Disgraced politicians on ANC poll list
Tebogo Monama and Aziz Hartley
AT LEAST five senior ANC members who have either left office under a cloud, face criminal investigations or have been found responsible for maladministration by the public protector will represent the party in Parliament after the elections.
Disgraced former communications minister Dina Pule, shamed former Gauteng local government and housing MEC Humphrey Mmemezi, Northern Cape ANC chairman John Block, ANC national executive committee (NEC) member Pule Mabe and ousted Limpopo premier Cassel Mathale are among the 200 politicians who made the ANC’s list.
It is topped by President Jacob Zuma and his party deputy, Cyril Ramaphosa, with Zuma’s trusted loyalists and allies in the top 30.
It has also seen young people scoring big and a few former Thabo Mbeki allies making a return to the centre of ANC politics.
As reported by the Cape Times last month, the ANC list handed over to the Independent Electoral Commission yesterday confirmed that two former ANC Youth League presidents – Sports Minister Fikile Mbalula and Public Enterprises Minister Malusi Gigaba – are in the top 10.
Former ANCYL spokesman Zizi Kodwa and Young Communist League national secretary Buti Manamela have also made the cut.
Mbalula fell out of favour with ANC top brass after opposing Zuma’s bid for a second term as ANC president in Mangaung in December 2012.
Former public works minister Thoko Didiza, who was removed from the ANC national executive committee for supporting Mbeki at the 2007 Polokwane conference and subsequently pushed into the
political wilderness, occupies the 15th spot.
Notable omissions include Arts and Culture Minister Paul Mashatile and Gauteng Premier Nomvula Mokonyane. Deputy President Kgalema Motlanthe and Planning Minister Trevor Manuel have opted to leave Parliament.
Pule made the list along with Block, who is facing multimillion-rand fraud charges.
Pule was sacked by Zuma after being implicated in nepotism and corruption related to the awarding of a contract to a company linked to her businessman boyfriend, Phosane Mngqibisa.
Block, who tops the Northern Cape list, is on trial for fraud and corruption with his allies Alvin Botes, Yolanda Botha and businessman Christo Scholtz.
The National Prosecuting Authority has alleged that they benefited from a contract that was improperly awarded to Scholtz’s company.
The ANC forced Mathale to resign his position last year after his administration was hit by a R2.2 billion cash flow crisis that has been blamed on tender fraud, corruption and nepotism.
ANC secretary-general Gwede Mantashe defended Block and Pule’s affirmation by ANC branches.
“John Block has not been convicted. He has moved from court to court since 2003. He has no criminal record.
“We checked the list thoroughly and there are no people with convictions after 1994,” Mantashe said.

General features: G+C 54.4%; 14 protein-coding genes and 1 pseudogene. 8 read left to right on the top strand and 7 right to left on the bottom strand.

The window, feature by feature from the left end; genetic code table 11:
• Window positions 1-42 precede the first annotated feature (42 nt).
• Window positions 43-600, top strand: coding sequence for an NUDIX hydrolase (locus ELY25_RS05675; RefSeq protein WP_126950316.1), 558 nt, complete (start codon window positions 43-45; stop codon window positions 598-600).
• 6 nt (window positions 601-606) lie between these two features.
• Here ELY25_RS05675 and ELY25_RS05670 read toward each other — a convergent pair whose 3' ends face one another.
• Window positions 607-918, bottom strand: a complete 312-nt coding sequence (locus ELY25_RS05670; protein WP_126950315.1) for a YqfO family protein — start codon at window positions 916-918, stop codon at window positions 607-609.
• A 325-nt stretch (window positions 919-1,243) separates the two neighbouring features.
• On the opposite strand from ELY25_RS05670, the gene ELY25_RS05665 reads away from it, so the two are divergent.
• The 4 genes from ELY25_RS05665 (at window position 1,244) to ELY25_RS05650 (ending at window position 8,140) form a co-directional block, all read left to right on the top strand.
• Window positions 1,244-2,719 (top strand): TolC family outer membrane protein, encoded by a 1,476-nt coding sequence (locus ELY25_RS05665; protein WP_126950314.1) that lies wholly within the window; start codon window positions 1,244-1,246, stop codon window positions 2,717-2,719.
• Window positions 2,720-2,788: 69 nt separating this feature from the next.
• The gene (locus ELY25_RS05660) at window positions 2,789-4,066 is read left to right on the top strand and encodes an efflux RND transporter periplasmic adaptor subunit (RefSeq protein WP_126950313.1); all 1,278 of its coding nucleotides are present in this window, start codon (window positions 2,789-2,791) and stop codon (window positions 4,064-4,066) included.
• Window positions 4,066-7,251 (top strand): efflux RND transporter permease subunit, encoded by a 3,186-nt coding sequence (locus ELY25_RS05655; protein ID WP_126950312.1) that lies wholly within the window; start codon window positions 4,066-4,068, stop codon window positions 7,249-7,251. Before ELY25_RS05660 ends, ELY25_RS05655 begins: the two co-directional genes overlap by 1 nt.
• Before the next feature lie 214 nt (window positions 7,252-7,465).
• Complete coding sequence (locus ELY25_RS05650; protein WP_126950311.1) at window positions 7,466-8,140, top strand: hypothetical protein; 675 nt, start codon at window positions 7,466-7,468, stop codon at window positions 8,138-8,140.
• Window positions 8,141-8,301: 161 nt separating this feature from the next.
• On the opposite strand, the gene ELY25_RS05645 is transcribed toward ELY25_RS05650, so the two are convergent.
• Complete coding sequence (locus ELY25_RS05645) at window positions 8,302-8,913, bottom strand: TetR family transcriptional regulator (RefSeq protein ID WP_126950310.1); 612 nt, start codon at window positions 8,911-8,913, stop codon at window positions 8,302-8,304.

Block is not the only candidate that made it to the list despite facing criminal charges in court.
Mabe, who is number 53 on the 200-person national list, is out on R10 000 bail and faces theft, fraud, and money laundering charges.
On Pule, who was found to have lied by Public Protector Thuli Madonsela, Mantashe insisted: “We respect the public protector but she is not a court of law.
“There is no rule that if the public protector gets adverse findings against you, you cannot go to Parliament.”
Western Cape ANC MPLs Lynne Brown and Mcebisi Skwatsha are likely to take up seats in Parliament after the May 7 elections – and joining them on the ANC benches will be Cope MPs Leonard Ramatlakane, Nick Koornhof and Juli Killian.
Their names were included on the ANC candidates’ list handed to the IEC yesterday.
Ramatlakane was community safety MEC in 2006 under then Western Cape premier Ibrahim Rasool.
Brown replaced Rasool after the ANC told him to resign because he and Skwatsha were embroiled in a bitter battle for control of the ANC in the province.
Rasool had earlier come under scrutiny for allowing R347 000 worth of security upgrades at Ramatlakane’s home – about R100 000 more than MECs had been entitled to.
The power struggle between Rasool and Skwatsha eventually contributed to many ANC members joining Cope, and the ANC losing the province to the DA.
Ramatlakane was No 121 on the ANC’s list yesterday and Killian 126, while Brown and Skwatsha were listed 76 and 95 respectively.
Koornhof was a National Party MP in 1987 and later joined the DA before he quit politics in 2004. Four years later he emerged again to join Cope. He was No 129 on the ANC list yesterday.
AU commission chairwoman Nkosazana Dlamini Zuma was moved from No 17 to 150 because the party wants her to complete her term.
Mantashe said: “The list has a great generational mix. It is both youthful and has people with experience.”
Other notable inclusions are ANC spokesman Jackson Mthembu (27), Zuma’s international relations adviser Lindiwe Zulu (36), former Reserve Bank governor Tito Mboweni (41) and ANCYL national convener Mzwandile Masina (109).
The deadline for parties to submit their lists is 5pm today.